(Update: 17 Mar 2018. Although these notes discuss setting up River5 on a virtual server, I have used these instructions to set it up on a Raspberry Pi 3 Model B sitting on my desk. It has been running for months without issue. In fact, it’s more reliable than my CloudAtCost rented server ever was.)
Note: This post describes how I set up River5 on my personal desktop. I don’t have a Windows server system set up anywhere. The instructions for such a server might be similar, but I don’t know.
If you have not done so already, install nodejs. Binary installers can be downloaded here.
After running the installer, you can check for correct installation in a Terminal like this:
C:\Users\david>node -v v4.3.0 C:\Users\david>npm -version 2.14.3
Note: I use the terms “Terminal” and “Command Prompt” interchangeably in this post. These both refer to the window displayed by running the
cmd.exe program. You can launch the program multiple ways including from the Start Menu or the File Explorer or an icon on the desktop. Probably other ways too. Refer to the help on your system if you don’t know how to start the program.
Download, Install, and Start River5
On my system, the file ends up in
C:\Users\david\Downloads\river-5-master.zip. Your location will vary depending on your user name (“david” in my case) and where you have configured your browser to store things downloaded from the internet.
Now Unzip it Somewhere
Now you need to extract the files contained in the zip’ed file you just downloaded. Unfortunately, there are many different ways to do this. On my system, I’ve purchased a license for WinZip (you can try it for free if you want.) Use the zip tool of your choice to unzip the file to the location of your choice. River5 is not particularly picky about its location, but you should be. I put mine in
The process of unzipping created a directory
C:\projects\river5-master. You can change the name of the directory if you want. Dave’s instructions suggest
river. That’s probably better since the software on your system will not reflect any changes Dave makes on the master branch of his repository.
Note: This is much simpler if you have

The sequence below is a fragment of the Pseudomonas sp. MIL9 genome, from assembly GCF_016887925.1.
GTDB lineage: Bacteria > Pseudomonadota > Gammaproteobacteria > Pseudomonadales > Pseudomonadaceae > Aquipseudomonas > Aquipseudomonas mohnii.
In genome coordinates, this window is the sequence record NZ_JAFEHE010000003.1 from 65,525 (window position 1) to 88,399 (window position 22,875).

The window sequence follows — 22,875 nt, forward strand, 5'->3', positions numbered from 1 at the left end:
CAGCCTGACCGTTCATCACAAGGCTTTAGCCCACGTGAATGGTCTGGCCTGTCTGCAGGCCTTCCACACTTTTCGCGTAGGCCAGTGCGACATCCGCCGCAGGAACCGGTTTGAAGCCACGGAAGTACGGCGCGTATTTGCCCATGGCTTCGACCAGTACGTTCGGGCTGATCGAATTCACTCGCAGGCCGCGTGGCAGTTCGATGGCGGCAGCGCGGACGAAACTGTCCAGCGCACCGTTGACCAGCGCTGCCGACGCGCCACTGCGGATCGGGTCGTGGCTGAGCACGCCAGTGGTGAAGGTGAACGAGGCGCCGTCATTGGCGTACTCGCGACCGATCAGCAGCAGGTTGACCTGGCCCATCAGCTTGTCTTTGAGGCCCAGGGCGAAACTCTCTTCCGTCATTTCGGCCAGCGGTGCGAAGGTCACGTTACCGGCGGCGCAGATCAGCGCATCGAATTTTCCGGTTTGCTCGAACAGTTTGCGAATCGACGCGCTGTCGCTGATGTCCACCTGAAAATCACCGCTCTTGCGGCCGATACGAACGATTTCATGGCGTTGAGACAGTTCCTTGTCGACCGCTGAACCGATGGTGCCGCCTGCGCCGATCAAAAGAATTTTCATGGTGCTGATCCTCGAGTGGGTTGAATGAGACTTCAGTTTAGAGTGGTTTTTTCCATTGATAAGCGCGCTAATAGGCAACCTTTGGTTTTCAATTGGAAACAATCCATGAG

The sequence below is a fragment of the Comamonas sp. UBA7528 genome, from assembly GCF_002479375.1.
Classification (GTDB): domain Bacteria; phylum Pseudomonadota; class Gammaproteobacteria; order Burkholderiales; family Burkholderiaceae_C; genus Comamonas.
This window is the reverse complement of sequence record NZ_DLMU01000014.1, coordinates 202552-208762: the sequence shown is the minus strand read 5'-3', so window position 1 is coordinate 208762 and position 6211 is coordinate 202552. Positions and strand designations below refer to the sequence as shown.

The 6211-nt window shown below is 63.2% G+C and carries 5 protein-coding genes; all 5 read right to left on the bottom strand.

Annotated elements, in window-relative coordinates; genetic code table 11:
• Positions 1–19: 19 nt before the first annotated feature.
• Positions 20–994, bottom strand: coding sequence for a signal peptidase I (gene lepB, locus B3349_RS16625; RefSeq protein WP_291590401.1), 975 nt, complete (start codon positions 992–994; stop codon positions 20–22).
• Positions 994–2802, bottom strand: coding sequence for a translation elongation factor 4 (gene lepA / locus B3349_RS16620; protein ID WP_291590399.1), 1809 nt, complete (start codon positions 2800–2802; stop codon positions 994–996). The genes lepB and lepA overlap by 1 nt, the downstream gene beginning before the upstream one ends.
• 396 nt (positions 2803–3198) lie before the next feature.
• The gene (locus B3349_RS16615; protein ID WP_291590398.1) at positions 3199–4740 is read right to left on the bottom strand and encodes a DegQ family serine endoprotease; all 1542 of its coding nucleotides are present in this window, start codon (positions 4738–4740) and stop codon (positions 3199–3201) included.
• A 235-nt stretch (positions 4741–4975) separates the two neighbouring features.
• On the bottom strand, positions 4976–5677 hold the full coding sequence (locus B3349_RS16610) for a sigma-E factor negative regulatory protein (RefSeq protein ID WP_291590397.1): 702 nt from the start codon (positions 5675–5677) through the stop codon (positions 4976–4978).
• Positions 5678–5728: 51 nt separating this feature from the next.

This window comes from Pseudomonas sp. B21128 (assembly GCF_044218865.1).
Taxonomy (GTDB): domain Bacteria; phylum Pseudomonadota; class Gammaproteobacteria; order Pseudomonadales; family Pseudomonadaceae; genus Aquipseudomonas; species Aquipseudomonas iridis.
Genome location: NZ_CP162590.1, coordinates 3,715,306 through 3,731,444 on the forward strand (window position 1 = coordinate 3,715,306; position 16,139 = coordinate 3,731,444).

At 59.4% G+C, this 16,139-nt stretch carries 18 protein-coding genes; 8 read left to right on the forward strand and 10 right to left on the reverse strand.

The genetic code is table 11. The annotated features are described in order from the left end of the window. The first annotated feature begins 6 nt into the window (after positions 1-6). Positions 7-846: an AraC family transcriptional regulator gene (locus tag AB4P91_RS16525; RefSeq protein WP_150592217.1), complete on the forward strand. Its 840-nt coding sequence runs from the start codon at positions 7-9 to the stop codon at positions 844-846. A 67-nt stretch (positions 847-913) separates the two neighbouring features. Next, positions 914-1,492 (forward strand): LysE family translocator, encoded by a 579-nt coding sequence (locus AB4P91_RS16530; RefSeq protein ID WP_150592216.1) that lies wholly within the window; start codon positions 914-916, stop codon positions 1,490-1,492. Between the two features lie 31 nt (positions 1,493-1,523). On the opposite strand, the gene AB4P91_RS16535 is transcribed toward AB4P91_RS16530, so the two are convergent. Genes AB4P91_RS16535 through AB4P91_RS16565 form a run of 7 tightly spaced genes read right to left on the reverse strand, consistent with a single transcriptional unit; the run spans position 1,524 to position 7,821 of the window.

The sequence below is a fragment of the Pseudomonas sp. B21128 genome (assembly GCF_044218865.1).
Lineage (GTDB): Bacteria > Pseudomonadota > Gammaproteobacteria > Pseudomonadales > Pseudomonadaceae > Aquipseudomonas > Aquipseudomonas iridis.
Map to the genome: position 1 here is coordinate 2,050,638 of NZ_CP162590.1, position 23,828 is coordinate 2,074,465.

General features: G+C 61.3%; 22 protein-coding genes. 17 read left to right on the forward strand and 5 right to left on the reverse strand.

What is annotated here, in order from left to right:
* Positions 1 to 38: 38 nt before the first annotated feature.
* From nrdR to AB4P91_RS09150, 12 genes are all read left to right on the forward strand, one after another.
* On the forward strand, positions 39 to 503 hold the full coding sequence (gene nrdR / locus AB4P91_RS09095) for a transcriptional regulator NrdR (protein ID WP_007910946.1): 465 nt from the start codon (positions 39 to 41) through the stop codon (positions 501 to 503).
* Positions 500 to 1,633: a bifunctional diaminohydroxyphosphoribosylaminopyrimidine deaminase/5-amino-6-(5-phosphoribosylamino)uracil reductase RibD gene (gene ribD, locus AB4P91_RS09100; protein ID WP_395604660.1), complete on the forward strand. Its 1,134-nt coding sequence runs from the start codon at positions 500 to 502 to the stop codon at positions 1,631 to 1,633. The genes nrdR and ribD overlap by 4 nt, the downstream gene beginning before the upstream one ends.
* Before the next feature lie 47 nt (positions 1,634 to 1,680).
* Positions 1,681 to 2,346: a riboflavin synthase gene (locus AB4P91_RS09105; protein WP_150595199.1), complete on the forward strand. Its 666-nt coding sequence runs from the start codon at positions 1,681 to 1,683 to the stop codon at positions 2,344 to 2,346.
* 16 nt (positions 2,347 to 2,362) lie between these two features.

git installed on your system. However, if you use
git, you probably don’t need any help setting things up.
Run NPM to Install
Change to the directory with the unzipped software and run NPM to install River5. This step is needed to download additional Nodejs packages required by River5. (Note how the command prompt changes after the
cd command is executed.)
C:\Users\david>cd C:\projects\river5-master C:\projects\river5-master>npm install
This will take a few moments. When completed, a list of installed packages will be displayed.
Start it Flowing
At this point, you can start the River5 software by typing:
You should see a list of feeds and articles go whizzing by on the terminal.
Open a browser and navigate to
localhost:1337. It will likely tell you that nothing can be displayed just yet. It takes a bit for all those feeds to be sliced and diced into a displayable form. But you can assure yourself that the software is running by going to the very top of the page and pulling down the menu behind “Stuff”. In that menu, click the very top item that says “Dashboard…”. A new window will open showing various information about what the aggregator is doing, including the second item, “Server up:“, which shows how long the server has been running. You should see it update every few seconds.
That’s it! You’re running a copy of River5 ready for you to customize with your own feeds.
Keeping River5 Running: Depending on how you use your system, you will stop River5 from running. If you
Ctrl-Cin the Terminal where River5 is running
- Close the Command Prompt you used to start River5
- Log off of Windows
- Turn off your system
you will stop River5. You can switch users (without logging off) and River5 will continue to run in the background. It will also be accessible in a browser launched from the user you switched to.
Resources: You might be concerned about leaving this program running continually on your desktop. Don’t worry. According to Windows Task Manager, Nodejs is usually dormant, using no measurable CPU time. As it processes feeds, the CPU usage sometimes hits 0.2% on my system. It looks like it uses about 50 MB of RAM. It hasn’t slowed down anything else that is running on my system to any noticeable degree.